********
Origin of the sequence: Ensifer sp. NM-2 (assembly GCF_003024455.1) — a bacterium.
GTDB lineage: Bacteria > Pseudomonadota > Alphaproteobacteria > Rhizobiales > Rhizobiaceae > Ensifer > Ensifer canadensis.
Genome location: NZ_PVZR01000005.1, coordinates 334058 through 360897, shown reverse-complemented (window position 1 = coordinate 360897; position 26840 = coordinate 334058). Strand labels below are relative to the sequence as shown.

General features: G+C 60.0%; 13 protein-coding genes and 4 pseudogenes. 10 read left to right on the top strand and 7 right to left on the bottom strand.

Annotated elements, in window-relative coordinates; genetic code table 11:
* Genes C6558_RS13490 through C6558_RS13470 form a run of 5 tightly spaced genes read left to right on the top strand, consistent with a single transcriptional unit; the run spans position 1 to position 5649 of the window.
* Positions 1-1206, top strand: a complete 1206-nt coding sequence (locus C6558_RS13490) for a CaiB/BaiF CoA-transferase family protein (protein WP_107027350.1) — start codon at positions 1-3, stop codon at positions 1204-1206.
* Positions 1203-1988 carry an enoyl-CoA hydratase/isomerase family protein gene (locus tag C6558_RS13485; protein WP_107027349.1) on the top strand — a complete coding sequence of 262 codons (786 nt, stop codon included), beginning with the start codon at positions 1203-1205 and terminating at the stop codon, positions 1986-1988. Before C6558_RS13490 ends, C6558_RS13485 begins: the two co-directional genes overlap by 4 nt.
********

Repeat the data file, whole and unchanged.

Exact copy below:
Origin of the sequence: Ensifer sp. NM-2 (assembly GCF_003024455.1) — a bacterium.
GTDB lineage: Bacteria > Pseudomonadota > Alphaproteobacteria > Rhizobiales > Rhizobiaceae > Ensifer > Ensifer canadensis.
Genome location: NZ_PVZR01000005.1, coordinates 334058 through 360897, shown reverse-complemented (window position 1 = coordinate 360897; position 26840 = coordinate 334058). Strand labels below are relative to the sequence as shown.

General features: G+C 60.0%; 13 protein-coding genes and 4 pseudogenes. 10 read left to right on the top strand and 7 right to left on the bottom strand.

Annotated elements, in window-relative coordinates; genetic code table 11:
* Genes C6558_RS13490 through C6558_RS13470 form a run of 5 tightly spaced genes read left to right on the top strand, consistent with a single transcriptional unit; the run spans position 1 to position 5649 of the window.
* Positions 1-1206, top strand: a complete 1206-nt coding sequence (locus C6558_RS13490) for a CaiB/BaiF CoA-transferase family protein (protein WP_107027350.1) — start codon at positions 1-3, stop codon at positions 1204-1206.
* Positions 1203-1988 carry an enoyl-CoA hydratase/isomerase family protein gene (locus tag C6558_RS13485; protein WP_107027349.1) on the top strand — a complete coding sequence of 262 codons (786 nt, stop codon included), beginning with the start codon at positions 1203-1205 and terminating at the stop codon, positions 1986-1988. Before C6558_RS13490 ends, C6558_RS13485 begins: the two co-directional genes overlap by 4 nt.